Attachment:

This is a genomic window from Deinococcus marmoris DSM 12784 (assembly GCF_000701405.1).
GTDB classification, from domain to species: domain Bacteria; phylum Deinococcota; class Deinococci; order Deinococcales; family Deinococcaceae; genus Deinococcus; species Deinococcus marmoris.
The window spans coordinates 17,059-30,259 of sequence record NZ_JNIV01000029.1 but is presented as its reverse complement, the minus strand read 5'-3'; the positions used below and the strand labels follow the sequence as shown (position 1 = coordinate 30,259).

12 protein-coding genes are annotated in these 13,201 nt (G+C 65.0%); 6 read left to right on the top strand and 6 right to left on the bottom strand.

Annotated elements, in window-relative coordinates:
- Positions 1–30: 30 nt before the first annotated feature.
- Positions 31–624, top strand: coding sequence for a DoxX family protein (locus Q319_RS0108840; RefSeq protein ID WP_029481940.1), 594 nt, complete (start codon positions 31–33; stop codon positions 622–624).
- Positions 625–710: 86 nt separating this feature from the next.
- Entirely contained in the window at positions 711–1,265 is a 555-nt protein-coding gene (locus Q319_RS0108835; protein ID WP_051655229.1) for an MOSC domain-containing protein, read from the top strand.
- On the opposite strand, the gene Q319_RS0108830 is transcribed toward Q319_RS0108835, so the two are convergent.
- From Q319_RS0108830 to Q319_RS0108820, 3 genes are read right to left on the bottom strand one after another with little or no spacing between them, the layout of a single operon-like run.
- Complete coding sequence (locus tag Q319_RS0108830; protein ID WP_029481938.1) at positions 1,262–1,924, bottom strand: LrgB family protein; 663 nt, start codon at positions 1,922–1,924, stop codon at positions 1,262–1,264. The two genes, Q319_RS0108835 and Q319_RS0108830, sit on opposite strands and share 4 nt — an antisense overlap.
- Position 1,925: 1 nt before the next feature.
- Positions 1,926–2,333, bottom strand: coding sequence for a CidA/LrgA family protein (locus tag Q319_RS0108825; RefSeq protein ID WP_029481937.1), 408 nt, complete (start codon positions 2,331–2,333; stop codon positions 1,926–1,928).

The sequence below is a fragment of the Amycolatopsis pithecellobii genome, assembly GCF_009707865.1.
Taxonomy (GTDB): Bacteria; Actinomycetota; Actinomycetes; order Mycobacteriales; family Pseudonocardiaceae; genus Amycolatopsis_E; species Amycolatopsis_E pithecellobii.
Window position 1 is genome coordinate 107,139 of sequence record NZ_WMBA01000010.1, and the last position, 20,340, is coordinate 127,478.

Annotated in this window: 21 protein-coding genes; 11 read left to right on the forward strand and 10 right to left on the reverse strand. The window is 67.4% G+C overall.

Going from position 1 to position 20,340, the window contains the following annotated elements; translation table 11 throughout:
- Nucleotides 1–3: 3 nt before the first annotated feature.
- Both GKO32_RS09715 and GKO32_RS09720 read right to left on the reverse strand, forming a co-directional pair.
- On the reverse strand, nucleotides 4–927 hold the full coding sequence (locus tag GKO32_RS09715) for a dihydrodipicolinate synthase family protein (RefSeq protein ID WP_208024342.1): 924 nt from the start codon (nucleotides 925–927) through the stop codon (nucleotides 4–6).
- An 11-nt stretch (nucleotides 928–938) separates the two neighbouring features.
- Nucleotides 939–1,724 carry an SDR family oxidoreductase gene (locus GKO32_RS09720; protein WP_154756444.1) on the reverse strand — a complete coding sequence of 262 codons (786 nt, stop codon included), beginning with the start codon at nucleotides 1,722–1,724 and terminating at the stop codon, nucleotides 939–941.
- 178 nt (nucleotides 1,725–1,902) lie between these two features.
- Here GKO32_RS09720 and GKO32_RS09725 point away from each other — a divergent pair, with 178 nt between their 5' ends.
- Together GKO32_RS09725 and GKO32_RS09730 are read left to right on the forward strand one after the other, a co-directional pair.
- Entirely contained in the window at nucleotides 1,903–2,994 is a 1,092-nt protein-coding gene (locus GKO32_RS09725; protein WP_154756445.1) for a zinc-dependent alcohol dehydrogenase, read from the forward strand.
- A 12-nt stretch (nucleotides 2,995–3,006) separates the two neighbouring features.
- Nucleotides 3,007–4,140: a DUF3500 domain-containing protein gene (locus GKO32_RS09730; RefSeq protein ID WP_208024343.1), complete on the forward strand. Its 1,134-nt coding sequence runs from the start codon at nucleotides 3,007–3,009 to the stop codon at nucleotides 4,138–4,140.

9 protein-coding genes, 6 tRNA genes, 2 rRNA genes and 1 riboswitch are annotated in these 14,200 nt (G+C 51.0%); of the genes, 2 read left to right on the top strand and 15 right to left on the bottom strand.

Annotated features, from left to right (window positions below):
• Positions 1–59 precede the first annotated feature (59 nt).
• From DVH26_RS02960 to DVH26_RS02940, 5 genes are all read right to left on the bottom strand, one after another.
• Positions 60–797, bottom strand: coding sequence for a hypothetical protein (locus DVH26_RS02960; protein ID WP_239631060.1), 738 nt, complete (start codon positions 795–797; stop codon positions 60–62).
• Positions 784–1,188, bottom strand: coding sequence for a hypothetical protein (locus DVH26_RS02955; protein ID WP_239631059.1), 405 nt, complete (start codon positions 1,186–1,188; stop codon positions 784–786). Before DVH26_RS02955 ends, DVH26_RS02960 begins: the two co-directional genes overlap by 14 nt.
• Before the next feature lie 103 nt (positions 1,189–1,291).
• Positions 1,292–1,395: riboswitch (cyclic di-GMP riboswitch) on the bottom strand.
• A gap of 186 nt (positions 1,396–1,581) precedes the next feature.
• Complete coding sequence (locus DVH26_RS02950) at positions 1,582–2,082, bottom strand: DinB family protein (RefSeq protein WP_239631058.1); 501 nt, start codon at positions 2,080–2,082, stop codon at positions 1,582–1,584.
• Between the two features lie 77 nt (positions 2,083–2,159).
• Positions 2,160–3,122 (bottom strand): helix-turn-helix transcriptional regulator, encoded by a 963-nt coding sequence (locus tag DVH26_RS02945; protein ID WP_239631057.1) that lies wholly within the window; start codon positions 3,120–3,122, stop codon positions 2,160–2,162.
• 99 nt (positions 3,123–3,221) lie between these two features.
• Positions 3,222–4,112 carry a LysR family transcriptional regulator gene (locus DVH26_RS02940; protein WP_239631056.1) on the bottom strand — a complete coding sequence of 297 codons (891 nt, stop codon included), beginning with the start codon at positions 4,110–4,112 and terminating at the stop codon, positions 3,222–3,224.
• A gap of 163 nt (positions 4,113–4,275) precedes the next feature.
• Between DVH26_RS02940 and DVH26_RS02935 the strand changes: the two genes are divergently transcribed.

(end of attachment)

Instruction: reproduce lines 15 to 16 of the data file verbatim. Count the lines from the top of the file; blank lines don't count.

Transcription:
The sequence below is a fragment of the Amycolatopsis pithecellobii genome, assembly GCF_009707865.1.
Taxonomy (GTDB): Bacteria; Actinomycetota; Actinomycetes; order Mycobacteriales; family Pseudonocardiaceae; genus Amycolatopsis_E; species Amycolatopsis_E pithecellobii.